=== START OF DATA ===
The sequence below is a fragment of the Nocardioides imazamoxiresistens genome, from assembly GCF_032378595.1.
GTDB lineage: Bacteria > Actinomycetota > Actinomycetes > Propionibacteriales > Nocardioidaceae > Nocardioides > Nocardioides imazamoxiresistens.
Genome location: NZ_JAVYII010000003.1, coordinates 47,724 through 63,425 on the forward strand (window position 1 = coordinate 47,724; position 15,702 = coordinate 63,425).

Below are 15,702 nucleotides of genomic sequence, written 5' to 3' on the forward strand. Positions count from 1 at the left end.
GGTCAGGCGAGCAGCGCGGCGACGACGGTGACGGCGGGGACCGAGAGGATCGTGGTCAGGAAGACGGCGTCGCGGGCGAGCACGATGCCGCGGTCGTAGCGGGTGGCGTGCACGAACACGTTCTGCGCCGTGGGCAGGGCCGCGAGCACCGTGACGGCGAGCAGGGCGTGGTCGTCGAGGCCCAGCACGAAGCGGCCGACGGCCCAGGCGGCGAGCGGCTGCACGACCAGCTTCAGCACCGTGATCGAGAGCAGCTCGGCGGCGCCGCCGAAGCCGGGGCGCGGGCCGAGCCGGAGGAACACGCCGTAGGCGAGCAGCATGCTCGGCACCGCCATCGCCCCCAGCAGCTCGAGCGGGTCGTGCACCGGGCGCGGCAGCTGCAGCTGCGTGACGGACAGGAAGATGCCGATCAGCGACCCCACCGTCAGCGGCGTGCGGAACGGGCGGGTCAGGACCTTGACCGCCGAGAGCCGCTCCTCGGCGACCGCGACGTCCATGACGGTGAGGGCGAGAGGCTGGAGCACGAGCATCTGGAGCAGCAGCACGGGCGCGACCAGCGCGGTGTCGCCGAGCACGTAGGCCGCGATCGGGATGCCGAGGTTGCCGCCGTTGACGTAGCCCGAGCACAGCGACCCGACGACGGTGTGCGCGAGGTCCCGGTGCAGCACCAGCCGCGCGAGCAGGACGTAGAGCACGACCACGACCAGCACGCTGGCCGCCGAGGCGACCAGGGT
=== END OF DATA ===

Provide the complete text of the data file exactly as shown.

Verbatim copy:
The sequence below is a fragment of the Nocardioides imazamoxiresistens genome, from assembly GCF_032378595.1.
GTDB lineage: Bacteria > Actinomycetota > Actinomycetes > Propionibacteriales > Nocardioidaceae > Nocardioides > Nocardioides imazamoxiresistens.
Genome location: NZ_JAVYII010000003.1, coordinates 47,724 through 63,425 on the forward strand (window position 1 = coordinate 47,724; position 15,702 = coordinate 63,425).

Below are 15,702 nucleotides of genomic sequence, written 5' to 3' on the forward strand. Positions count from 1 at the left end.
GGTCAGGCGAGCAGCGCGGCGACGACGGTGACGGCGGGGACCGAGAGGATCGTGGTCAGGAAGACGGCGTCGCGGGCGAGCACGATGCCGCGGTCGTAGCGGGTGGCGTGCACGAACACGTTCTGCGCCGTGGGCAGGGCCGCGAGCACCGTGACGGCGAGCAGGGCGTGGTCGTCGAGGCCCAGCACGAAGCGGCCGACGGCCCAGGCGGCGAGCGGCTGCACGACCAGCTTCAGCACCGTGATCGAGAGCAGCTCGGCGGCGCCGCCGAAGCCGGGGCGCGGGCCGAGCCGGAGGAACACGCCGTAGGCGAGCAGCATGCTCGGCACCGCCATCGCCCCCAGCAGCTCGAGCGGGTCGTGCACCGGGCGCGGCAGCTGCAGCTGCGTGACGGACAGGAAGATGCCGATCAGCGACCCCACCGTCAGCGGCGTGCGGAACGGGCGGGTCAGGACCTTGACCGCCGAGAGCCGCTCCTCGGCGACCGCGACGTCCATGACGGTGAGGGCGAGAGGCTGGAGCACGAGCATCTGGAGCAGCAGCACGGGCGCGACCAGCGCGGTGTCGCCGAGCACGTAGGCCGCGATCGGGATGCCGAGGTTGCCGCCGTTGACGTAGCCCGAGCACAGCGACCCGACGACGGTGTGCGCGAGGTCCCGGTGCAGCACCAGCCGCGCGAGCAGGACGTAGAGCACGACCACGACCAGCACGCTGGCCGCCGAGGCGACCAGGGT